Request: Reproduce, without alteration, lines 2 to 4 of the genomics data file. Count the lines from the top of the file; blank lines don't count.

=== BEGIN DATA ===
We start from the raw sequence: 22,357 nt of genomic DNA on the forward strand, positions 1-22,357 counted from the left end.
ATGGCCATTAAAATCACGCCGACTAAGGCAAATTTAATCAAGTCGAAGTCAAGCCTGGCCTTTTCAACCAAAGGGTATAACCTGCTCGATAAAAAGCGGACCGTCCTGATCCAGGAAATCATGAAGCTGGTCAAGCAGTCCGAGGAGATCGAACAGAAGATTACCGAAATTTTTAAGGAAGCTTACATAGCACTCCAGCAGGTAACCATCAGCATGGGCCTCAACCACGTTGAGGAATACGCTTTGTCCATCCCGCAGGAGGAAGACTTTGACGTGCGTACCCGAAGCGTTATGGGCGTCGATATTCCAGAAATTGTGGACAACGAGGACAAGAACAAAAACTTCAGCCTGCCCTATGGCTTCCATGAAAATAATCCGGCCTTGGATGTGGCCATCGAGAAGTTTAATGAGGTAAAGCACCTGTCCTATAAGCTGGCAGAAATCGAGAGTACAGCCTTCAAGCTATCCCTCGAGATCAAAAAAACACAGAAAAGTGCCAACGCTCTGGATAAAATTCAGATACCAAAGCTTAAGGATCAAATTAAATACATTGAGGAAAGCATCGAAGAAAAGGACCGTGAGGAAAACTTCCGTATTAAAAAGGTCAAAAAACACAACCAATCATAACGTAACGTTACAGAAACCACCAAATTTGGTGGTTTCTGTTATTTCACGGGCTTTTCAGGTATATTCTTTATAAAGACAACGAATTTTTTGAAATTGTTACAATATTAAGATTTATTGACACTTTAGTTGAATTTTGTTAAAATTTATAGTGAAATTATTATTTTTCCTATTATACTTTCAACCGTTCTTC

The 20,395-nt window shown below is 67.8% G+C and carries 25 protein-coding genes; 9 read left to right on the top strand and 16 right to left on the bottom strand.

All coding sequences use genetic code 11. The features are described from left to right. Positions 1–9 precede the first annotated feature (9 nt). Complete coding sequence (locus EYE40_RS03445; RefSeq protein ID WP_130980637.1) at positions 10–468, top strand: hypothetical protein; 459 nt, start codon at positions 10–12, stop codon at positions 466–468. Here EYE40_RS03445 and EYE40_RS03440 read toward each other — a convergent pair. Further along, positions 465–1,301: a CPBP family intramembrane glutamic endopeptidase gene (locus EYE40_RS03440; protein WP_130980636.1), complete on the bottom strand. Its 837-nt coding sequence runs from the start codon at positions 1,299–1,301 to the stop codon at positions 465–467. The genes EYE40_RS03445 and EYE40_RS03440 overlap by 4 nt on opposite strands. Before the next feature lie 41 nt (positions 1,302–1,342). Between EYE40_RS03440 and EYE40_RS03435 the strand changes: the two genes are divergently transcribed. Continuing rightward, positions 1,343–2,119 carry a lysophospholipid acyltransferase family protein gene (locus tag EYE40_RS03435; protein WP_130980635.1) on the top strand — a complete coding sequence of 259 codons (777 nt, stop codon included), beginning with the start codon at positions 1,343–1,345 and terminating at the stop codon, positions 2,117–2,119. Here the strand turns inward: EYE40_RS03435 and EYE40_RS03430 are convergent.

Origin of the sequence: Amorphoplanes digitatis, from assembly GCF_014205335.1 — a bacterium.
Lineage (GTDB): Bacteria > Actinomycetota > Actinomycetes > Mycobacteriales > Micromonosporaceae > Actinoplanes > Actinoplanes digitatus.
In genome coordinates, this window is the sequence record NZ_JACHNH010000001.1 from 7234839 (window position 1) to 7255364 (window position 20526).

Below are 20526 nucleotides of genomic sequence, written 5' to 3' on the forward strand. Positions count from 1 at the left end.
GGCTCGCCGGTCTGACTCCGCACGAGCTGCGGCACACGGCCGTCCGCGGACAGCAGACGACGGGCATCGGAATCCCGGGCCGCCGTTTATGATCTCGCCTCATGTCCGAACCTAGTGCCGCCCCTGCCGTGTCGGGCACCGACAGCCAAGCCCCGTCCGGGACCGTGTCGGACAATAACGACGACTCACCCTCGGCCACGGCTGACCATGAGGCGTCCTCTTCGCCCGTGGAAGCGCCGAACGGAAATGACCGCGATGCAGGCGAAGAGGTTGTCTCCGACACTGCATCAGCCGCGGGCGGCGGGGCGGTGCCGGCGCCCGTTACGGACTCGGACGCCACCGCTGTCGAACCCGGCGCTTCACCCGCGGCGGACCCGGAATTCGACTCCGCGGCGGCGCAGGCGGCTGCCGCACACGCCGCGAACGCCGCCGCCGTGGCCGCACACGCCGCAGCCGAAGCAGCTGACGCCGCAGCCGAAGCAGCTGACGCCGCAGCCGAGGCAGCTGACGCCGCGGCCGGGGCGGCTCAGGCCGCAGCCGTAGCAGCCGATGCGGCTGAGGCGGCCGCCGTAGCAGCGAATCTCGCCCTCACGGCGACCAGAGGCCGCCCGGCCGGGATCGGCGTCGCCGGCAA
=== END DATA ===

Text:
ATGGCCATTAAAATCACGCCGACTAAGGCAAATTTAATCAAGTCGAAGTCAAGCCTGGCCTTTTCAACCAAAGGGTATAACCTGCTCGATAAAAAGCGGACCGTCCTGATCCAGGAAATCATGAAGCTGGTCAAGCAGTCCGAGGAGATCGAACAGAAGATTACCGAAATTTTTAAGGAAGCTTACATAGCACTCCAGCAGGTAACCATCAGCATGGGCCTCAACCACGTTGAGGAATACGCTTTGTCCATCCCGCAGGAGGAAGACTTTGACGTGCGTACCCGAAGCGTTATGGGCGTCGATATTCCAGAAATTGTGGACAACGAGGACAAGAACAAAAACTTCAGCCTGCCCTATGGCTTCCATGAAAATAATCCGGCCTTGGATGTGGCCATCGAGAAGTTTAATGAGGTAAAGCACCTGTCCTATAAGCTGGCAGAAATCGAGAGTACAGCCTTCAAGCTATCCCTCGAGATCAAAAAAACACAGAAAAGTGCCAACGCTCTGGATAAAATTCAGATACCAAAGCTTAAGGATCAAATTAAATACATTGAGGAAAGCATCGAAGAAAAGGACCGTGAGGAAAACTTCCGTATTAAAAAGGTCAAAAAACACAACCAATCATAACGTAACGTTACAGAAACCACCAAATTTGGTGGTTTCTGTTATTTCACGGGCTTTTCAGGTATATTCTTTATAAAGACAACGAATTTTTTGAAATTGTTACAATATTAAGATTTATTGACACTTTAGTTGAATTTTGTTAAAATTTATAGTGAAATTATTATTTTTCCTATTATACTTTCAACCGTTCTTC

The 20,395-nt window shown below is 67.8% G+C and carries 25 protein-coding genes; 9 read left to right on the top strand and 16 right to left on the bottom strand.

All coding sequences use genetic code 11. The features are described from left to right. Positions 1–9 precede the first annotated feature (9 nt). Complete coding sequence (locus EYE40_RS03445; RefSeq protein ID WP_130980637.1) at positions 10–468, top strand: hypothetical protein; 459 nt, start codon at positions 10–12, stop codon at positions 466–468. Here EYE40_RS03445 and EYE40_RS03440 read toward each other — a convergent pair. Further along, positions 465–1,301: a CPBP family intramembrane glutamic endopeptidase gene (locus EYE40_RS03440; protein WP_130980636.1), complete on the bottom strand. Its 837-nt coding sequence runs from the start codon at positions 1,299–1,301 to the stop codon at positions 465–467. The genes EYE40_RS03445 and EYE40_RS03440 overlap by 4 nt on opposite strands. Before the next feature lie 41 nt (positions 1,302–1,342). Between EYE40_RS03440 and EYE40_RS03435 the strand changes: the two genes are divergently transcribed. Continuing rightward, positions 1,343–2,119 carry a lysophospholipid acyltransferase family protein gene (locus tag EYE40_RS03435; protein WP_130980635.1) on the top strand — a complete coding sequence of 259 codons (777 nt, stop codon included), beginning with the start codon at positions 1,343–1,345 and terminating at the stop codon, positions 2,117–2,119. Here the strand turns inward: EYE40_RS03435 and EYE40_RS03430 are convergent.